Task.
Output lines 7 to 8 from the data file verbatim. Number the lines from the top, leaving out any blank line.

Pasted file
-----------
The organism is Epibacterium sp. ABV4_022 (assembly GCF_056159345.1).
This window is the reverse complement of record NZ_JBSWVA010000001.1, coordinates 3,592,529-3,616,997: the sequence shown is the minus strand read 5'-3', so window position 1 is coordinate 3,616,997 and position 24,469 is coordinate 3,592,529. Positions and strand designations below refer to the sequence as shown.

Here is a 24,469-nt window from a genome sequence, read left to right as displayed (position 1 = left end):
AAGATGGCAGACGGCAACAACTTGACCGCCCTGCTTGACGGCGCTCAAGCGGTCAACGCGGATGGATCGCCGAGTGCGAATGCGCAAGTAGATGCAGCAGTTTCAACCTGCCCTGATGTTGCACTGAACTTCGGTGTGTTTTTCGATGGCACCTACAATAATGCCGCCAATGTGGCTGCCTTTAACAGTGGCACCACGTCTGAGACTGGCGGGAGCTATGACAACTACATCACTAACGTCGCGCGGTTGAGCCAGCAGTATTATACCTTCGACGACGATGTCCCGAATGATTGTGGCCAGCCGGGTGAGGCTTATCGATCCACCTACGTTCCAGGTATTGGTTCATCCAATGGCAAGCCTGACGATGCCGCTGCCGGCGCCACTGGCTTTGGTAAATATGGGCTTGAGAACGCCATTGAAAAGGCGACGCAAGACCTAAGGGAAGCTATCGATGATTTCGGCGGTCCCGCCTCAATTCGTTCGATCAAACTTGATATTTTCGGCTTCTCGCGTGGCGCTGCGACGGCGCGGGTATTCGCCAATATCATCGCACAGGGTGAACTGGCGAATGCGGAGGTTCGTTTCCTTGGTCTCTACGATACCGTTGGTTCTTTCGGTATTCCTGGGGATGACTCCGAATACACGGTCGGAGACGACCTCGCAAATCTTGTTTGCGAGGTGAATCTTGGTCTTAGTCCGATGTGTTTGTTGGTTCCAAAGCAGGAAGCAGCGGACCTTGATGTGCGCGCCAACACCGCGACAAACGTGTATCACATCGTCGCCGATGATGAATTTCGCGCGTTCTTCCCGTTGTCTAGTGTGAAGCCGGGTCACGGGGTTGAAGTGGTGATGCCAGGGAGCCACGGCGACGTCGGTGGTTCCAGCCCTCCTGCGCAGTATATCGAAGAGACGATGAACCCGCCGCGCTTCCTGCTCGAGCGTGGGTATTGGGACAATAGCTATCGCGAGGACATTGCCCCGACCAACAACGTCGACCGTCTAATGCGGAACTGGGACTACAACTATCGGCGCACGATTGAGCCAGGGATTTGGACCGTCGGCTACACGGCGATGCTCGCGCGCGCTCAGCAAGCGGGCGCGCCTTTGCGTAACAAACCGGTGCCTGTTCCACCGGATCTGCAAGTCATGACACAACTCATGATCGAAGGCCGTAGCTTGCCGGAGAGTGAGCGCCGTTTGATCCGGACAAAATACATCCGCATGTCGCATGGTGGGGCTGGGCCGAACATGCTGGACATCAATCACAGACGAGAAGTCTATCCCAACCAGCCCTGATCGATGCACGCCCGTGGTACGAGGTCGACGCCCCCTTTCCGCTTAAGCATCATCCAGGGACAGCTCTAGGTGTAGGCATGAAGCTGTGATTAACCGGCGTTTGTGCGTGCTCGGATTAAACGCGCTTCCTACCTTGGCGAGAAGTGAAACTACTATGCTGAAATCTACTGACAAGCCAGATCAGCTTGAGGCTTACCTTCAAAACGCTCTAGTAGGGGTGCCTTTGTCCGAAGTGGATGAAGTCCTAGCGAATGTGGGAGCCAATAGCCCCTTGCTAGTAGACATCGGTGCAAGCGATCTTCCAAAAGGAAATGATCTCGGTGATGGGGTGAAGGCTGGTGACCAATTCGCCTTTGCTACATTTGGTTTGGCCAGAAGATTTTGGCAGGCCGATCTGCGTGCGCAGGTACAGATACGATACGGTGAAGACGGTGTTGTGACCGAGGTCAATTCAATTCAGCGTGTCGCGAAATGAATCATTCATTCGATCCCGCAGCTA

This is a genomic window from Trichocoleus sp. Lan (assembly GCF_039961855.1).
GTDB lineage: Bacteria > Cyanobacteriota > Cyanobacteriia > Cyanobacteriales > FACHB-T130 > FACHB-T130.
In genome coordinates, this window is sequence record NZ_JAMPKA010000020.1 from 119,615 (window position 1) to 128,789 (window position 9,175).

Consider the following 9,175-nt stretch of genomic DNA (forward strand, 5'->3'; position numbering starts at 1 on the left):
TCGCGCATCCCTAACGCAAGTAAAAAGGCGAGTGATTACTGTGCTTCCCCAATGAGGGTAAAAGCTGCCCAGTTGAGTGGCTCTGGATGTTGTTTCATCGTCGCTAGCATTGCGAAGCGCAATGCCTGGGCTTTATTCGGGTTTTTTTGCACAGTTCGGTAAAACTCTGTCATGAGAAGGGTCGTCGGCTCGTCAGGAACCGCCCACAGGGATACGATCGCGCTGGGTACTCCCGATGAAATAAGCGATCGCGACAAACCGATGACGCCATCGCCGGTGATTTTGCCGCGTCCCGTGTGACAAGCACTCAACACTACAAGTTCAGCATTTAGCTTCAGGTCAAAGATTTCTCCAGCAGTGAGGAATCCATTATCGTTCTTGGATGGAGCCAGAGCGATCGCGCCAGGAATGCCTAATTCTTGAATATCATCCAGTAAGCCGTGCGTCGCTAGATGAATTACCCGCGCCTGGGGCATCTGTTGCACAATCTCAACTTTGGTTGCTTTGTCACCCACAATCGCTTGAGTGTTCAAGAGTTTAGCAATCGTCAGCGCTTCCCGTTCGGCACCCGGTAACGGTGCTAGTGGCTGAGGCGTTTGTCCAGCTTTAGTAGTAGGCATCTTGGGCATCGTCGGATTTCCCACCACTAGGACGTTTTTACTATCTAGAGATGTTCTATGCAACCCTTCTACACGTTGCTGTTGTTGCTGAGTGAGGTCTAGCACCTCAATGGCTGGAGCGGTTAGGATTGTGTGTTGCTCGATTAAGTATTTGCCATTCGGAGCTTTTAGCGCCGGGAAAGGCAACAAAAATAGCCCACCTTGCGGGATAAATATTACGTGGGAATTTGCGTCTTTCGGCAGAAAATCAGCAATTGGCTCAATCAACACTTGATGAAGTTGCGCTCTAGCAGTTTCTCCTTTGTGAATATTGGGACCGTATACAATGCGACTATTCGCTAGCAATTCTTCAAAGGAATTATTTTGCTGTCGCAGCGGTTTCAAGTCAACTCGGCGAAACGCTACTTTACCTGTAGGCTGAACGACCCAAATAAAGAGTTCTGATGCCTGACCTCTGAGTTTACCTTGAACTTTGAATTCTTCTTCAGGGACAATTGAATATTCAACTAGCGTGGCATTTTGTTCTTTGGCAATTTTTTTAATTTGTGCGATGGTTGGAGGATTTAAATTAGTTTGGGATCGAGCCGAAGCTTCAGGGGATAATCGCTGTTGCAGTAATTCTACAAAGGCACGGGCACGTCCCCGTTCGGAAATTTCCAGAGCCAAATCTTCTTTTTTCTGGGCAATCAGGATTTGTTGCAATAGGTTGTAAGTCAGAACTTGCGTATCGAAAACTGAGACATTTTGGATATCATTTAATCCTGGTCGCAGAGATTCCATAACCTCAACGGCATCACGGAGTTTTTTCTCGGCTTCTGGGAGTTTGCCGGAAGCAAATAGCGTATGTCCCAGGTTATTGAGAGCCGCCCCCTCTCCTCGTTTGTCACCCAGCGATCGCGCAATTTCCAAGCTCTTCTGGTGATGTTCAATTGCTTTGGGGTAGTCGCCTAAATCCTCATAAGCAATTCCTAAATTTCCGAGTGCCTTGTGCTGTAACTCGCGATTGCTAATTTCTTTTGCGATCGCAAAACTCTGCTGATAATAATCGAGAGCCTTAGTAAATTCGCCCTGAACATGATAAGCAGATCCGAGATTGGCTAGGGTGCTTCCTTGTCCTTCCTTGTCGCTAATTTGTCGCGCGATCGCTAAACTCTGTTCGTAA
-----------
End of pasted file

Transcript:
In genome coordinates, this window is sequence record NZ_JAMPKA010000020.1 from 119,615 (window position 1) to 128,789 (window position 9,175).

Consider the following 9,175-nt stretch of genomic DNA (forward strand, 5'->3'; position numbering starts at 1 on the left):